Nightmares versus night terrors

Nightmares can be downright horrific. Nightmares are scary or distressing dreams that most often wake the dreamer from sleep, at least partially. Fear and anxiety are the predominant emotions that a dreamer experiences, but anger, guilt and sadness may also be the overall feeling of a nightmare.

Both children and adults experience nightmares. But what exactly causes them? Actually, they can be caused by several different events in life such as trauma, stress, fears, illness and even medications.

DID YOU KNOW? Did you watch a scary movie before going to bed and then had a nightmare? Scary events in real life often do filter over into dreams/nightmares. You may want to think twice about watching the next showing of “Zombies Take Over The World.”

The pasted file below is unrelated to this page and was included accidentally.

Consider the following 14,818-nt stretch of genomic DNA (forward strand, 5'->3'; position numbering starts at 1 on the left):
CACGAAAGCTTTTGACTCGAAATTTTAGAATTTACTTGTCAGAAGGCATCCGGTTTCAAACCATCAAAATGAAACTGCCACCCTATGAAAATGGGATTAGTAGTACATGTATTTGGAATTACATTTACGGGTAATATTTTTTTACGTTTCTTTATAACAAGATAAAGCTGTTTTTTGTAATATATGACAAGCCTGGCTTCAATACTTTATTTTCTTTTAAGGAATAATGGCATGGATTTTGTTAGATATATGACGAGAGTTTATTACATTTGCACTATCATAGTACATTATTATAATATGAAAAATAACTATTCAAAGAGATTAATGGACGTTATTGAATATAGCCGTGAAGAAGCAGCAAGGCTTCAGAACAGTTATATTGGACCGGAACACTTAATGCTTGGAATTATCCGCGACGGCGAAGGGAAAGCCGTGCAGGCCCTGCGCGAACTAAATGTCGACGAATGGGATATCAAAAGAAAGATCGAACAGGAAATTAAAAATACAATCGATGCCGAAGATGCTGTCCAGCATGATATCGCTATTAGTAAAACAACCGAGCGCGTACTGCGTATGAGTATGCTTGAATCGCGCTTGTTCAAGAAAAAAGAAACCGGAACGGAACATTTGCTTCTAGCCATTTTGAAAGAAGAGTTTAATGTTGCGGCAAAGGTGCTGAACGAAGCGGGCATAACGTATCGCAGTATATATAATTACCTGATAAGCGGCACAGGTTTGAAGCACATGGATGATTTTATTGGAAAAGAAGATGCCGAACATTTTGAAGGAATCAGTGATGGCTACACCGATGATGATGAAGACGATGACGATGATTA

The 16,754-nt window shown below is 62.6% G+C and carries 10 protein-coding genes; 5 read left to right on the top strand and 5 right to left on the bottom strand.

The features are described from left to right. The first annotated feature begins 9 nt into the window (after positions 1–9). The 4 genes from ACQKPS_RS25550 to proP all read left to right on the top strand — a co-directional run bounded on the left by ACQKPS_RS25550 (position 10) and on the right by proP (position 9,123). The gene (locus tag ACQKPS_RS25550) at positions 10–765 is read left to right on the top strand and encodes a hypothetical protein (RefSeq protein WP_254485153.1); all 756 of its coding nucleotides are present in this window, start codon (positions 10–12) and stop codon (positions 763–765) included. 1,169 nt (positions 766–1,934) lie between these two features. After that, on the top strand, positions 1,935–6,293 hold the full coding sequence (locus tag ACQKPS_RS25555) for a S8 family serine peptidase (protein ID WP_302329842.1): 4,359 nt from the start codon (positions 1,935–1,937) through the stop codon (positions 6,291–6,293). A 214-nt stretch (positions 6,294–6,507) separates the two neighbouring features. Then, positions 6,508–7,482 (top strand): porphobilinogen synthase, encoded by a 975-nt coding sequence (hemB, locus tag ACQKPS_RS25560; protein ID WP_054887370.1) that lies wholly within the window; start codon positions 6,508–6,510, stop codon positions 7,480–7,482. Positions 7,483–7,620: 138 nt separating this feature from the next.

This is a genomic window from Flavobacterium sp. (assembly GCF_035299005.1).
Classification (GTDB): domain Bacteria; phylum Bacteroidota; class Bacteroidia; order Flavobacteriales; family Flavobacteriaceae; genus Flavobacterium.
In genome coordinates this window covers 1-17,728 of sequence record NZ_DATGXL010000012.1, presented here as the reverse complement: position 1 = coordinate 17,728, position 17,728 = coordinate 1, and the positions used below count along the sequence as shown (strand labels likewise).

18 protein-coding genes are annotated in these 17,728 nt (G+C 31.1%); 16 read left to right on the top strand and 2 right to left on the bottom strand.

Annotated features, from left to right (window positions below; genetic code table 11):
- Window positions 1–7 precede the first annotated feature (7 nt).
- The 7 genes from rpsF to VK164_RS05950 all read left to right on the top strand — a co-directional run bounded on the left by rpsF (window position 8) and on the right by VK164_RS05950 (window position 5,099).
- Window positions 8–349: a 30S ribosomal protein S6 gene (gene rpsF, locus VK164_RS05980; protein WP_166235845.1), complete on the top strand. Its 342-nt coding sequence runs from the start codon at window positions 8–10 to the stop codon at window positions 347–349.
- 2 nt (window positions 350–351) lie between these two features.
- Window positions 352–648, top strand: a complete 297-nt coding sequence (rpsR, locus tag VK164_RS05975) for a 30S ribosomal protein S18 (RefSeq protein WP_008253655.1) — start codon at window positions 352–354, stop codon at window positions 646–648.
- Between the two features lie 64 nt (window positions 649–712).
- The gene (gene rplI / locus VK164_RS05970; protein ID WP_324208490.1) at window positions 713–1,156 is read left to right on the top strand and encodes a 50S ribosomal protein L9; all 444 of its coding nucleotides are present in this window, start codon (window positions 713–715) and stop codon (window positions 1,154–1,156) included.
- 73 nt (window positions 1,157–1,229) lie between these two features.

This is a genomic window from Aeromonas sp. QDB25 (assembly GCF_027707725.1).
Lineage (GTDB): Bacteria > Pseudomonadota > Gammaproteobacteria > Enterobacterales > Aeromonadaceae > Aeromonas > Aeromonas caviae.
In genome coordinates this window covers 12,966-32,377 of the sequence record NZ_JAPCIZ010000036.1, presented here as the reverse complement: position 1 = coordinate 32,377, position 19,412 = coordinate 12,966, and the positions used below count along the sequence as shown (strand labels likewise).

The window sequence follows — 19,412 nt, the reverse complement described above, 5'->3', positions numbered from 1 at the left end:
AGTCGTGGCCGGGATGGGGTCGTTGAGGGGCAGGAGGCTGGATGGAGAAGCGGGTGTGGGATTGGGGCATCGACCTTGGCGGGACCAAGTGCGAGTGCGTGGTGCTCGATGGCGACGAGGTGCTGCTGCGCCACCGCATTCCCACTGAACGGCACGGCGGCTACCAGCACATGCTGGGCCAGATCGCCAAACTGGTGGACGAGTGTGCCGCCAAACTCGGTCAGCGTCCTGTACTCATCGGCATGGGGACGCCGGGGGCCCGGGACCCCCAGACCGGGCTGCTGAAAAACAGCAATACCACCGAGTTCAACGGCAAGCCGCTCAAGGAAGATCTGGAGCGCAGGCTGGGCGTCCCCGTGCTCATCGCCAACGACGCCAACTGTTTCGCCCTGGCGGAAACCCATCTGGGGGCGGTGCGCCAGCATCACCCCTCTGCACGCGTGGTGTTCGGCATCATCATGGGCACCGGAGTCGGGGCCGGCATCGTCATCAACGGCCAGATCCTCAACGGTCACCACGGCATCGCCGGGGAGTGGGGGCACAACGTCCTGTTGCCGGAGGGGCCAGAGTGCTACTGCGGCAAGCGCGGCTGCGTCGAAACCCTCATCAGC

Night terrors are more serious than nightmares and are most common in children ages 3-12. When someone has a night terror, he/she can scream, shout, thrash about and even jump out of bed. The child may seem like he/she is awake but is not. Parents who try to comfort a child who is having a night terror may often find that the child can not be awakened and that the child will not accept any comfort. Quite often, the child will not recall the event the next day.

About 1-6% of children experience night terrors, but night terrors usually dissipate (lessen) by adolescence. Night terrors happen in a deeper part of the sleep cycle – deep non-REM sleep – and may last up to fifteen minutes, a really terrifying amount of time for both the child and parent!


POST QUESTION: What emotions do you most often feel during a nightmare – fear anxiety, sadness…?

Answer the post question here

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